Shopping Cart
Your Cart is Empty
There was an error with PayPalClick here to try again
CelebrateThank you for your business!You should be receiving an order confirmation from Paypal shortly.Exit Shopping Cart

Dr. Joseph White, Author and Speaker

Sharing Catholic Faith


The Immaculate Conception

Posted on December 8, 2011 at 8:33 PM Comments comments (139)
Today is the feast day of the Immaculate Conception, so I thought a little explanation might be in order...
Mary, Mother of Jesus is honored above all other saints.This is consistent with her foretelling that all generations would call her blessed (Luke 1:48). The reasons Mary is so honored are numerous. First and foremost, as Mother of Christ, she is Mother of God, for Jesus is fully God and fully human -- true God and true man.  As the Mother of Christ, Mary is also our Mother, for we are all part of Christ’s Body, the Church.
Catholic Tradition provides us with four Marian Dogmas, or essential beliefs about Mary. In addition to our belief in Mary as Mother of God, we believe in her perpetual virginity, her Immaculate Conception, and her bodily Assumption into Heaven after her death.
Catholics believe that Mary was a virgin before, during, and after the birth of Christ (CCC, 499). Mary’s physical intactness was a sign of her faith, fully intact because of God’s grace. Protestants sometimes attempt to use Scripture to argue against the idea of Mary’s perpetual virginity, claiming that Scripture says Mary had other sons (Matthew 13:55). In actuality, the term used for “brothers” in this verse is an Old Testament expression for close relations. Scripture never classes these “brothers of Jesus” as sons of Mary. In addition, when he was on the Cross, Jesus would not have needed to entrust Mary to John’s care if he had other siblings who could care for her (John 19:25-27).
The Immaculate Conception is a term that many misunderstand. Some Catholics mistakenly believe this term refers to the conception of Jesus, but it actually refers to the belief that Mary was conceived free from OriginalSin. Christians have a long history of belief in the sinlessness of Mary. In fact, before the Protestant Reformation in the 1500s, no one questioned the idea that Mary was sinless. Here’s why: the early Christians understood Mary as the “new Eve.” While the first woman and man brought sin into the world, aspecial woman (Mary) and the God-man (Jesus) brought salvation. This is predicted in the book of Genesis, when Godsays, “I will put enmity between you and the Woman.” The “Woman” referred to in Genesis is not Eve, but Mary. Secondly, Mary is known as the “Ark of the New Covenant.”
In the Old Testament, the “Ark of the Covenant” was a specially designed box made of wood and lined with gold. It carried the Ten Commandments tablets Moses had received from God and also carried the presence of God. For this reason, it had to be made perfectly, with no flaws. In Revelation chapter 12, a “woman” is described, clothed with the sun and with acrown of twelve stars. She is about to give birth to one who will rule all nations. Satan is described as a dragon waiting to hurt the child after he is born. Now, it’s pretty easy to figure out that the child is Jesus, so that makes the “woman” Mary. (Because Scripture describes Mary as having a crown and being in Heaven already, this is one place we get our Catholic understanding of Mary as Queen of Heaven and the idea that she was Assumed, body and soul, into Heaven.) Mary is described in Revelation 12 right after a description of the Ark of the Covenant. It’s obvious that the Holy Spirit wants us to make a connection here. The Ark carried the presence of God under the Old Covenant,and Mary carried the presence of God (Jesus) under the New Covenant. She is the Ark of the New Covenant. But to carry the presence of God, she must be without any flaws.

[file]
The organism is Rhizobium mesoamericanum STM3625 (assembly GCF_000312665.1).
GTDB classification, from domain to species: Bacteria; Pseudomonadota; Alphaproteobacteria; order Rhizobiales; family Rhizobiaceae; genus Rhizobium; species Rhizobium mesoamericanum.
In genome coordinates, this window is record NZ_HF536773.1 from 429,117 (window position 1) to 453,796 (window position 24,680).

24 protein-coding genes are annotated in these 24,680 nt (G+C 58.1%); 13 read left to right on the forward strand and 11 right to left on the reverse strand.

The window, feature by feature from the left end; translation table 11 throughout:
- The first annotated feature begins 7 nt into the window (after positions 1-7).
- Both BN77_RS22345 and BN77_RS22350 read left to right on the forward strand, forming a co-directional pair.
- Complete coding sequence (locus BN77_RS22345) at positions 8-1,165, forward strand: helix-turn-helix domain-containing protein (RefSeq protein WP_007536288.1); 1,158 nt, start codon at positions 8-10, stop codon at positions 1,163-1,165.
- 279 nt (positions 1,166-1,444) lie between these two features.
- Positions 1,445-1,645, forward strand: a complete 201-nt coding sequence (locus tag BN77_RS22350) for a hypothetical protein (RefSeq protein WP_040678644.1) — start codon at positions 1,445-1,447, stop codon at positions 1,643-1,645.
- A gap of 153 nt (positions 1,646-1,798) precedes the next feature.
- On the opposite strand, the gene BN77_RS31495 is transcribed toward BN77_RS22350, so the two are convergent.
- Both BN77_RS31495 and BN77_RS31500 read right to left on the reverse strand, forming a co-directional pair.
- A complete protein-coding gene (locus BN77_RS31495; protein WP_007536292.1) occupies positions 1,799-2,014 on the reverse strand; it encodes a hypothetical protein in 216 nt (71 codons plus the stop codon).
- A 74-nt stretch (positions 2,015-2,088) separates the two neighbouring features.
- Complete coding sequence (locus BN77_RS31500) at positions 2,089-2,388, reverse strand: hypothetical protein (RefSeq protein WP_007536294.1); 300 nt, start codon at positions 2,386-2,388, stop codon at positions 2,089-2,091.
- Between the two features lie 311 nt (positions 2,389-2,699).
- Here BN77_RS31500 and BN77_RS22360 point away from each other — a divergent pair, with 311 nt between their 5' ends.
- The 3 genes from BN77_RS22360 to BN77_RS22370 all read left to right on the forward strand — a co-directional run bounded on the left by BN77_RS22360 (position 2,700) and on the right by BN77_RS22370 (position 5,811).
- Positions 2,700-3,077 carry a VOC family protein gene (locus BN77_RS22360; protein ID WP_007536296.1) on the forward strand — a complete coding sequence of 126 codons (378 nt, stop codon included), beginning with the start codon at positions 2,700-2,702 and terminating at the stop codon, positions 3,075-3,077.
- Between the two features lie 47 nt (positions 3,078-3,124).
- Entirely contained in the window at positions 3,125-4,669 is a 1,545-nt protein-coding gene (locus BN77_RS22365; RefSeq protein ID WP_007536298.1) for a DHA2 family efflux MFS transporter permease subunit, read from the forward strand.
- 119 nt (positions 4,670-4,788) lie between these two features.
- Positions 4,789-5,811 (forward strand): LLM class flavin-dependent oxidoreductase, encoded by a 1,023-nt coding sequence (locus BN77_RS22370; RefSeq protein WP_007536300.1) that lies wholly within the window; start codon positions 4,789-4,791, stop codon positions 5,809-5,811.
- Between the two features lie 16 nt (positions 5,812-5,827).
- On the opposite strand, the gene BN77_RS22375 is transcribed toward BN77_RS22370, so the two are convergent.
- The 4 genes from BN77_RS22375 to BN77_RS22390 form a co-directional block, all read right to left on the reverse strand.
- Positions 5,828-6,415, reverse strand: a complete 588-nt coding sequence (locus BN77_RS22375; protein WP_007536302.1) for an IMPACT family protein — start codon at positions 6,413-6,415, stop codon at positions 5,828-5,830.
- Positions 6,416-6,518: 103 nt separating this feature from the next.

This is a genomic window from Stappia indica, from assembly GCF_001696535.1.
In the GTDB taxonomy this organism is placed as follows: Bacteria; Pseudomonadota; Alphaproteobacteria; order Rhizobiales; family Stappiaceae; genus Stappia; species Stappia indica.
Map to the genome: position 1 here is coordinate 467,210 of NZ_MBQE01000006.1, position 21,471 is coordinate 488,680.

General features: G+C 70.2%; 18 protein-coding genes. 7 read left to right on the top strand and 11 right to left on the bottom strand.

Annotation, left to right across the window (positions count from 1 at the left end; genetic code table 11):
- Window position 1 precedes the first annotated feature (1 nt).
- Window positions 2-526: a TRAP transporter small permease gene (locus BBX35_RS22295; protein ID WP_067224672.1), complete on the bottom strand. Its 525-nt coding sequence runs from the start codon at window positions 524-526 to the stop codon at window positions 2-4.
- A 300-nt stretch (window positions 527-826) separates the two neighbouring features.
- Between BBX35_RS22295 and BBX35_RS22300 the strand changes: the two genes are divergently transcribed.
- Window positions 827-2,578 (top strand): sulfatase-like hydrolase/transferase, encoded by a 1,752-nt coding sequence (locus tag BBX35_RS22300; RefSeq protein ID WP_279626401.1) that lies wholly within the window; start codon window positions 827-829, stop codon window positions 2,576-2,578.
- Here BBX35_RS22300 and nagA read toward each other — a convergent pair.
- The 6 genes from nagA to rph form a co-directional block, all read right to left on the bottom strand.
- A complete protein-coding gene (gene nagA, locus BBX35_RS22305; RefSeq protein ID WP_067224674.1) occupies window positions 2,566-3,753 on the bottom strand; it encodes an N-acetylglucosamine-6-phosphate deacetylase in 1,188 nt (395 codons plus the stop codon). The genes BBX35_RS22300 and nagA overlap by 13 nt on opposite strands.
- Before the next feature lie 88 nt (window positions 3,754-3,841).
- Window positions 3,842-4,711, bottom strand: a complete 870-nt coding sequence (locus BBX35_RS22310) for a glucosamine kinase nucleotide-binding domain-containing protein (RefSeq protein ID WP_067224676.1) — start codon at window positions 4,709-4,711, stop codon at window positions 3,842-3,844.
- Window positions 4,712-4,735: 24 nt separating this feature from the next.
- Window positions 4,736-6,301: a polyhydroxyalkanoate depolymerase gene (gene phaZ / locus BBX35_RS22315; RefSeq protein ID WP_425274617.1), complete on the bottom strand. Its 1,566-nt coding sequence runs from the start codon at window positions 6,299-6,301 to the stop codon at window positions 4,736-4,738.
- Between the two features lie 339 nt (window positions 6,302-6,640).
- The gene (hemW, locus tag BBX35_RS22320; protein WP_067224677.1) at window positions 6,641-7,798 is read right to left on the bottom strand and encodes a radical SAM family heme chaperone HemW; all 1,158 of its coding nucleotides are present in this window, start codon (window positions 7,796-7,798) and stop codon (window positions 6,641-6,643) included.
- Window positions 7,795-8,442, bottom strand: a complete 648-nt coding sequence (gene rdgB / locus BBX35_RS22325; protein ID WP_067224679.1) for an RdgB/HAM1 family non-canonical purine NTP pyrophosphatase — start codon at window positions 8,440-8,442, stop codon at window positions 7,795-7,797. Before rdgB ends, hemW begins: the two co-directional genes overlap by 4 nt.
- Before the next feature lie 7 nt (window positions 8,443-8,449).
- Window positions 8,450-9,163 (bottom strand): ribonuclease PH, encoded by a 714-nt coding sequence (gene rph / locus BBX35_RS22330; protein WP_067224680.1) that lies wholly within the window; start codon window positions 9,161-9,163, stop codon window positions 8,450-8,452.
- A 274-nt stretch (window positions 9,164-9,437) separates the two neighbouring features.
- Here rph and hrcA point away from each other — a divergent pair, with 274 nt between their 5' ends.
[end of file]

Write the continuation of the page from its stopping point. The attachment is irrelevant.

Finally, in Luke, Chapter One, the angel Gabriel calls Mary “full of grace.” (This is where we get the beginning of the “Hail Mary”prayer.) Grace is the share of God’s own life that grants us the ability to dowhat God asks us to do. We have received grace through our Baptism and continue to receive grace through the Sacraments, such as Eucharist and Reconciliation.But none of us is “full of grace.” In Romans 7, when Paul complains about a problem that keeps coming up for him (we don’t hear exactly what the problem is), God answers, “my grace is sufficient for you.” In other words, Paul has enough grace to be a good Christian, but even he does not have the fullness ofgrace. To have “fullness of grace” would mean always doing what God wants. That would be essential for the Mother of the Son of God.
Mary didn’t earn the grace granted to her by God. He made her sinless for a special purpose. She was human just like we are. In fact,Jesus was her Savior just like he is ours, and he was the Savior of those who came before him (like Moses and Abraham). God gave Mary the special grace that would come through Jesus in advance. He filled her with that grace so she could be a perfect mother for him. Mary’s role as mother gives her a special place in the lives of all Christians. We can always depend on her motherly care, andknow that she remembers us to her Son, Jesus.
Holy Mary, Mother of God, pray for us!